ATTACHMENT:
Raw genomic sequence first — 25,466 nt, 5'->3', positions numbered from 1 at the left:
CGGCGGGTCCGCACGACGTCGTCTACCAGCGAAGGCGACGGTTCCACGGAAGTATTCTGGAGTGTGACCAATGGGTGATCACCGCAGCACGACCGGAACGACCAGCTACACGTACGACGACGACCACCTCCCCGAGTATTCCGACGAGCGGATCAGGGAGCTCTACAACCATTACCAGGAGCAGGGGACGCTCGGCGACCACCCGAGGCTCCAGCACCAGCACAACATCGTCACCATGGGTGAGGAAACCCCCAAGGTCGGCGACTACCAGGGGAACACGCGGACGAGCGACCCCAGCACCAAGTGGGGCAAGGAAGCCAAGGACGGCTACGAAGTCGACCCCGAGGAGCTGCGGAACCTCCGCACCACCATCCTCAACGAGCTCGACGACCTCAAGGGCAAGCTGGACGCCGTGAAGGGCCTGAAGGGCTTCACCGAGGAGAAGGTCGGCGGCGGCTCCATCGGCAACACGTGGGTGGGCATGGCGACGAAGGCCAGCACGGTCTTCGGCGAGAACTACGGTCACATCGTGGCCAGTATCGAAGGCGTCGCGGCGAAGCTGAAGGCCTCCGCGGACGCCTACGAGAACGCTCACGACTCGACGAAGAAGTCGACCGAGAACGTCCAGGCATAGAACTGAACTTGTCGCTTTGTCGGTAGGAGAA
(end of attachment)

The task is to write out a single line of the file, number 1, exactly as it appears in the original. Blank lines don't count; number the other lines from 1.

Raw genomic sequence first — 25,466 nt, 5'->3', positions numbered from 1 at the left: